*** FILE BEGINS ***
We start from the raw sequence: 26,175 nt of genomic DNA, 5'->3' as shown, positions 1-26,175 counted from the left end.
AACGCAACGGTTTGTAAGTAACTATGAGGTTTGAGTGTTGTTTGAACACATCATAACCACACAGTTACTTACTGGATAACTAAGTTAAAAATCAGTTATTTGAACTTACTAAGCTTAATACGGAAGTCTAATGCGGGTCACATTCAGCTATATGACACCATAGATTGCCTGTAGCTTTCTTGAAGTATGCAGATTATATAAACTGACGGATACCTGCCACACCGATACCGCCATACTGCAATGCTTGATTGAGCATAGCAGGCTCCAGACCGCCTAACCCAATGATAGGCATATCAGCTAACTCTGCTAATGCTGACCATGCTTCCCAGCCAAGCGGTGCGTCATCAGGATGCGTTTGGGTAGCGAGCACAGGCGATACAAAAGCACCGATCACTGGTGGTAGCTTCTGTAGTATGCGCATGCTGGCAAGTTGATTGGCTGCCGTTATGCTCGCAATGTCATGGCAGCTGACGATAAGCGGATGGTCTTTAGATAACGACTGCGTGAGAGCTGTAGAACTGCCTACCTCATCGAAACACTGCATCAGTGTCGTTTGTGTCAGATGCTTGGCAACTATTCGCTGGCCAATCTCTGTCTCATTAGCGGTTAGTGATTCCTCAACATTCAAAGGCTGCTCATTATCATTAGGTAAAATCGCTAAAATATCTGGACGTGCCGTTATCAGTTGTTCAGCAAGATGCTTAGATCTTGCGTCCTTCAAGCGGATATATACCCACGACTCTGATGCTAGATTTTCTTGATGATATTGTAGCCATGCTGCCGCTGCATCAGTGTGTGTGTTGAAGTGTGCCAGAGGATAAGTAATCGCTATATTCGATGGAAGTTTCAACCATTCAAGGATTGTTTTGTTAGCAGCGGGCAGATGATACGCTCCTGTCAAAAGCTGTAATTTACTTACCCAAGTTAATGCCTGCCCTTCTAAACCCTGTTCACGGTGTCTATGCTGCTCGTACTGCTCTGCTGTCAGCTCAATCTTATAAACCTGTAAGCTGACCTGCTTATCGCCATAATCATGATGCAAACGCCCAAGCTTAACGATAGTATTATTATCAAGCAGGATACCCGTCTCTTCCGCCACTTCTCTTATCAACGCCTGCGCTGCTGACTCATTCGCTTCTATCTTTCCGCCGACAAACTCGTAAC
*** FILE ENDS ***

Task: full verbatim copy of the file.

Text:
We start from the raw sequence: 26,175 nt of genomic DNA, 5'->3' as shown, positions 1-26,175 counted from the left end.
AACGCAACGGTTTGTAAGTAACTATGAGGTTTGAGTGTTGTTTGAACACATCATAACCACACAGTTACTTACTGGATAACTAAGTTAAAAATCAGTTATTTGAACTTACTAAGCTTAATACGGAAGTCTAATGCGGGTCACATTCAGCTATATGACACCATAGATTGCCTGTAGCTTTCTTGAAGTATGCAGATTATATAAACTGACGGATACCTGCCACACCGATACCGCCATACTGCAATGCTTGATTGAGCATAGCAGGCTCCAGACCGCCTAACCCAATGATAGGCATATCAGCTAACTCTGCTAATGCTGACCATGCTTCCCAGCCAAGCGGTGCGTCATCAGGATGCGTTTGGGTAGCGAGCACAGGCGATACAAAAGCACCGATCACTGGTGGTAGCTTCTGTAGTATGCGCATGCTGGCAAGTTGATTGGCTGCCGTTATGCTCGCAATGTCATGGCAGCTGACGATAAGCGGATGGTCTTTAGATAACGACTGCGTGAGAGCTGTAGAACTGCCTACCTCATCGAAACACTGCATCAGTGTCGTTTGTGTCAGATGCTTGGCAACTATTCGCTGGCCAATCTCTGTCTCATTAGCGGTTAGTGATTCCTCAACATTCAAAGGCTGCTCATTATCATTAGGTAAAATCGCTAAAATATCTGGACGTGCCGTTATCAGTTGTTCAGCAAGATGCTTAGATCTTGCGTCCTTCAAGCGGATATATACCCACGACTCTGATGCTAGATTTTCTTGATGATATTGTAGCCATGCTGCCGCTGCATCAGTGTGTGTGTTGAAGTGTGCCAGAGGATAAGTAATCGCTATATTCGATGGAAGTTTCAACCATTCAAGGATTGTTTTGTTAGCAGCGGGCAGATGATACGCTCCTGTCAAAAGCTGTAATTTACTTACCCAAGTTAATGCCTGCCCTTCTAAACCCTGTTCACGGTGTCTATGCTGCTCGTACTGCTCTGCTGTCAGCTCAATCTTATAAACCTGTAAGCTGACCTGCTTATCGCCATAATCATGATGCAAACGCCCAAGCTTAACGATAGTATTATTATCAAGCAGGATACCCGTCTCTTCCGCCACTTCTCTTATCAACGCCTGCGCTGCTGACTCATTCGCTTCTATCTTTCCGCCGACAAACTCGTAAC